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Outside the box

By: Dr. Ramon Ricardo A. Roque, CESOI, Diplomate

Balancing the healthy and the affordable is a tough challenge particularly for the government as it is responsible in serving the people with both health and economic welfare.

The misconstrued comment of Senator Cynthia Villar, Chairperson of the Senate Committee on Agriculture, about “unli rice” is a clear illustration of the challenge that the government is faced with.

Taken in the context of the Senate inquiry on the country’s capability to produce enough rice to meet local demand and related conditions like rice wastage, the comment of Senator Villar was a mere reactionary opinion. In fairness to her, she did not mention that she is proposing nor did she say that she would propose a legislative measure to ban “unli rice” offering by food establishments.

No one can also argue against another context of her comment on “unli rice”—the need for Filipinos to reduce rice consumption as it is directly related to the growing number of diabetes cases in the country.

The off-context news on Senator Villar’s comment drew negative reactions particularly by netizens. Such negative reactions were expected because the reported “ban” is obviously anti-poor. The “unli rice” offering of some food establishments has been benefitting Filipinos who are on tight budget.

Another case that illustrates this government challenge is the proposal of Masbate Representative Scott Davies Lanete, who is also a doctor, to impose excise tax on salty processed foods.

If Congress finally passes the proposed tax reform measure, which includes the imposition of ten pesos excise tax per liter of sugar-sweetened beverages like soda, there appears no reason why the proposal of Representative Lanete will not be approved by Congress.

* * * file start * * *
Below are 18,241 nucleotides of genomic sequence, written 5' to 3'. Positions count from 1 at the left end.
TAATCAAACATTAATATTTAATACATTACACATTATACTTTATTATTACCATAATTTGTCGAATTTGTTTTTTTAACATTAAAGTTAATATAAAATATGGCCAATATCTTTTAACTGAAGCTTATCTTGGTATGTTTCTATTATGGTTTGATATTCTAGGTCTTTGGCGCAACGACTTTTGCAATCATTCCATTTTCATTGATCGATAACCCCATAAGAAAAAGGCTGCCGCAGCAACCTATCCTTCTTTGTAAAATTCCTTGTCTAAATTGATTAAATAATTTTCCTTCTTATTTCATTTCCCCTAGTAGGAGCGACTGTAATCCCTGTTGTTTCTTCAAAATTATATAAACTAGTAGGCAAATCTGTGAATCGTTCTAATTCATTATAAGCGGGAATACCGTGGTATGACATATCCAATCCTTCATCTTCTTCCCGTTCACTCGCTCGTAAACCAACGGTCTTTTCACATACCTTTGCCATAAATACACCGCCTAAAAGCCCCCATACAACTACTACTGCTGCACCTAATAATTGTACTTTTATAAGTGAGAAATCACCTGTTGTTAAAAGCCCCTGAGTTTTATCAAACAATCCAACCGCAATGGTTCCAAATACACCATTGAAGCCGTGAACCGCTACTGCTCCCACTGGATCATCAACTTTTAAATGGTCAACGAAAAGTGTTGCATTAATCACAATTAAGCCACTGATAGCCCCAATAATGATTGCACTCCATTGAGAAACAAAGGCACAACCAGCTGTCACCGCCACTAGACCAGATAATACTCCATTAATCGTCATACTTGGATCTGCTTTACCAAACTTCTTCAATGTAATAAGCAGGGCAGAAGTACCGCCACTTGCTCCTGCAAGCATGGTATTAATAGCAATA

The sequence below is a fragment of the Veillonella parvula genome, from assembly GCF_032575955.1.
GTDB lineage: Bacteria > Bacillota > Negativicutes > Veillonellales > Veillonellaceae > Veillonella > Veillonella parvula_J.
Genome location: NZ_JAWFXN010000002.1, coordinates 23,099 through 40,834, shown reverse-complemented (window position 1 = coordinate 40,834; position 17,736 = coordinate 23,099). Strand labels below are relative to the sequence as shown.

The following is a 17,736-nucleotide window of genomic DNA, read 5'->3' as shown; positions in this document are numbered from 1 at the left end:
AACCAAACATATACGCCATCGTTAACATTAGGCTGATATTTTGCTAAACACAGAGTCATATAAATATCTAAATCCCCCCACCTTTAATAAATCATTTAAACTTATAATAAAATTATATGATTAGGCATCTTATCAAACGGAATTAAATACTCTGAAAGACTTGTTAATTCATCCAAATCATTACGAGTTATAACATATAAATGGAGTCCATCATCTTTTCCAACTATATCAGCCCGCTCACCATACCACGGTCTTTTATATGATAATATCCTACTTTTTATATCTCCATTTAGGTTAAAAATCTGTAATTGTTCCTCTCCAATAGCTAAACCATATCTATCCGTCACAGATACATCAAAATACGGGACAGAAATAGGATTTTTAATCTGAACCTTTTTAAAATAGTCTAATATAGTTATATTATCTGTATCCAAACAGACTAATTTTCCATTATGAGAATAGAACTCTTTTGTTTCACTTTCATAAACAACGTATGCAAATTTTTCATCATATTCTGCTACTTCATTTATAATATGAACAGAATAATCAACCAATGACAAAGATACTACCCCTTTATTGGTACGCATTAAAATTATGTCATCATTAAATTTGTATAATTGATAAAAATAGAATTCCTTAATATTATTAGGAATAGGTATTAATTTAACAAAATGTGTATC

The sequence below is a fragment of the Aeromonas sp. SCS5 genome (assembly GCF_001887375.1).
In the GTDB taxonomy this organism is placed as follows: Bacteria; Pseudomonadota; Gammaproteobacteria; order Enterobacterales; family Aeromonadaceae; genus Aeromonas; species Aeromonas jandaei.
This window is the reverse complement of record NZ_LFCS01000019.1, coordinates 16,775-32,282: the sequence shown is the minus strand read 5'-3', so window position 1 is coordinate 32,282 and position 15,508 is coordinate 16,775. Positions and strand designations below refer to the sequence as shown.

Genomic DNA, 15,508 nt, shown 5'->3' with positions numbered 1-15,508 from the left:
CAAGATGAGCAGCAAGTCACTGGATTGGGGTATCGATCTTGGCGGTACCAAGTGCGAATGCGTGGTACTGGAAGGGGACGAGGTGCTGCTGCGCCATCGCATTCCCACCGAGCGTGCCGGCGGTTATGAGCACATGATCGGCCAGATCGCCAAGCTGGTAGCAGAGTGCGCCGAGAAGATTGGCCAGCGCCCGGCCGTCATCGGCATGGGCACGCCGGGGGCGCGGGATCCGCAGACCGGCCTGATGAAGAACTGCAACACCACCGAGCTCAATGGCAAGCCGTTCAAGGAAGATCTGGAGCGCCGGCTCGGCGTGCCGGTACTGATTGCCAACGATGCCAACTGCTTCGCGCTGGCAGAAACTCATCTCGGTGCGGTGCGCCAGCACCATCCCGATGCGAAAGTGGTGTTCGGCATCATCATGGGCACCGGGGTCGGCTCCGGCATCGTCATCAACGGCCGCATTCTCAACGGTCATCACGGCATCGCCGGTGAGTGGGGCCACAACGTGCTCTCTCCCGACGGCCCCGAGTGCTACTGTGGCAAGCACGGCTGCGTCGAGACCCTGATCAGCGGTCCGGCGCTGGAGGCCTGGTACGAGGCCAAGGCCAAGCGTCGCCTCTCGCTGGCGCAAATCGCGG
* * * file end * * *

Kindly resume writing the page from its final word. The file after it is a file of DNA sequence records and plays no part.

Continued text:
While taxing salty processed foods has the same health objectives as taxing sugar-sweetened beverages, one can expect stronger opposition against the former because it will mean higher prices for the more poor-friendly food items like instant noodles and canned food.

Balancing the health and economic needs of the people will remain to be a responsibility of the government. While taxation and prohibitions also remain to be available options for the government, there are other options. This is not a matter of taxing and banning as the one ways to achieve health objectives.

The real challenge is for the Department of Health to design and implement programs that will address the Filipinos’ health challenges – programs that are outside the “box” of making the people pay more taxes or limiting their choices and actions.

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Happy birthday, Laurene. You know what that means.

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